When I rinsed out the naval jelly and looked into the tank, I was absolutely shocked that it was so clean. Considering how brown, scaley and horrible looking it was inside, I really didn't think this would work and figured I'd be looking for a used tank. The results were like a bran new tank inside!
This is close to what my tank insides looked like after the treatment. Mine was actually cleaner and more shiny than this.
Since the day I did this procedure, my tank has been shiny silver inside. (I did this on my KZ1000P when I first bought it, and I sold it 1.5 years later and the tank was still nice and silver inside, no sign of rust!) The procedure I read online that made me want to try this is here
. This guy has done this several times on various tanks and has had excellent results every time. It is important not to let the acid seep out around the tape and let it sit on the painted metal. It will ruin the paint pretty quickly. If you see leakage, use the garden hose to wash it off immediately and you won't have any paint damage. Just don't let it sit on there!
This method is admittedly a bit messy, but it isnít nearly as crazy or dangerous as some make it out to be. The one critical time is when you are opening the muriatic acid bottle and pouring 12 oz of it into a measuring cup or pitcher, and then pouring it into the tank. Do this carefully and donít let it splatter. And this is where itís kind of handy to have a breeze at your back! Think of it as if it were paint remover. You would be really careful not to get it on the paint so use the same mentality here. This step is where the vapors are strong, and believe me, you donít want to sniff it. I have, and it takes your breath away! By the way, Iím still alive, and I had a pool for years, and often got to sniff the vapors of muriatic acid when I was mixing it into pool water, so just keep that in mind. (of course some might argue thatís whatís wrong with me!) Once you have the acid in the tank and taped off, and are shaking it up like a mad person, the hardest and most dangerous part is over, other than your arms getting tired of shaking the tank. Wouldnít hurt to have a buddy to share the tank shaking duties with. One could man the garden hose to rinse any leakage while the other shakesÖ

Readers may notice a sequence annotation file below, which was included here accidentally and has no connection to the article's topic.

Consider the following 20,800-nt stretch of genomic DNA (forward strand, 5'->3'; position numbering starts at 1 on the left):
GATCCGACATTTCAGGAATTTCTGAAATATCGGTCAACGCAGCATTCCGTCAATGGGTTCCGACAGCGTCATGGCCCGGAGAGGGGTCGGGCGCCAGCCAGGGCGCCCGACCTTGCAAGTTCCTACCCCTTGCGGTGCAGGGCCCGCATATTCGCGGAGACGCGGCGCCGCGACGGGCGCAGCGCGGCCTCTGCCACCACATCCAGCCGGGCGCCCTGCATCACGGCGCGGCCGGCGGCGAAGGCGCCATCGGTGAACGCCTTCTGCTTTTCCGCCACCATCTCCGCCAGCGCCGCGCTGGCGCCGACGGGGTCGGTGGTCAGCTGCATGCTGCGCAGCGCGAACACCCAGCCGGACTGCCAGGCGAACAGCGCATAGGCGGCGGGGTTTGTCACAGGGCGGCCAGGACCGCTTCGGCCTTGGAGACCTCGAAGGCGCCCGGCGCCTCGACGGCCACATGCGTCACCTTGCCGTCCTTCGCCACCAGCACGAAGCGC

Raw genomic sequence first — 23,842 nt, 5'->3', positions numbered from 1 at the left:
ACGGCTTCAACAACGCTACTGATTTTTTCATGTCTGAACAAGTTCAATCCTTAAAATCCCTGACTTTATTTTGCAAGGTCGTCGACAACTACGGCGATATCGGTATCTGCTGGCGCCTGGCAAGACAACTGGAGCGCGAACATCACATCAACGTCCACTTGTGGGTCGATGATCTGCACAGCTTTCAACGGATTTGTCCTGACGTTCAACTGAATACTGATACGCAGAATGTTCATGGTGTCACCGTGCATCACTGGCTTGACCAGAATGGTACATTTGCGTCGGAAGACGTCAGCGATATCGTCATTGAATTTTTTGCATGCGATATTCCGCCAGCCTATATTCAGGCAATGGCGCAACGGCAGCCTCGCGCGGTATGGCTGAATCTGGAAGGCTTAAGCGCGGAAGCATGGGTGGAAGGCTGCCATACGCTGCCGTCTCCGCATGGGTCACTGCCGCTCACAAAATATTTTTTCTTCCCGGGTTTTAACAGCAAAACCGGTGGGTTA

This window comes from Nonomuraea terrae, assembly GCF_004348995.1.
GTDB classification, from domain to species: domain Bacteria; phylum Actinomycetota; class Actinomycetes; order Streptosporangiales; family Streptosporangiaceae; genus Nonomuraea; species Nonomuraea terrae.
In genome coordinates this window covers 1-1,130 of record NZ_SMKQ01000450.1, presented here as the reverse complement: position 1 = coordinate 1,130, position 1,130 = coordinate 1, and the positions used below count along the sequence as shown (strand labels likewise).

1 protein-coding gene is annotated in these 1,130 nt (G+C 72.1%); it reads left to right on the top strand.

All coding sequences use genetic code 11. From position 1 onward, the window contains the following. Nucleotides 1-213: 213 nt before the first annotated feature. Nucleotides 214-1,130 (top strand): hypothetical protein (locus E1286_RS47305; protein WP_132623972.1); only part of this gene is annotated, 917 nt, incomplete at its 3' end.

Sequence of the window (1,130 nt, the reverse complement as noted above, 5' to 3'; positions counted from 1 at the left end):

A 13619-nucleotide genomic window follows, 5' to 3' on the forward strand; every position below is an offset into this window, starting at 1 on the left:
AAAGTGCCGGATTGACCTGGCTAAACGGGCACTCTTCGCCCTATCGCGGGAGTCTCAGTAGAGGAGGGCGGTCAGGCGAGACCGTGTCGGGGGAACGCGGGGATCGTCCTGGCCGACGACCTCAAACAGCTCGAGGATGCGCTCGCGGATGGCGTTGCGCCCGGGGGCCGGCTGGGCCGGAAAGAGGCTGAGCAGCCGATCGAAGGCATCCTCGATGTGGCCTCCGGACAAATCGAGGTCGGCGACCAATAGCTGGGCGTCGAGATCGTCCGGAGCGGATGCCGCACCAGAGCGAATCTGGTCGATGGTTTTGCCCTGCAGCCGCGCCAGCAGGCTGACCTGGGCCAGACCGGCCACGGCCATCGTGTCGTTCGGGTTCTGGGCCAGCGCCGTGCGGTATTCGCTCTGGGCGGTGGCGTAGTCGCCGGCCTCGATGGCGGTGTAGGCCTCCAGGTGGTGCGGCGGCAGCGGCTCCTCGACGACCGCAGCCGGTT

Anyway, I hope this helps those of you who need to clean the rust, and would like to get erí done quickly, but are a little freaked out about using acid and such, to ease your mind a little about this process. And for those who donít mind the extra time it takes to do it, those other methods should work just fine.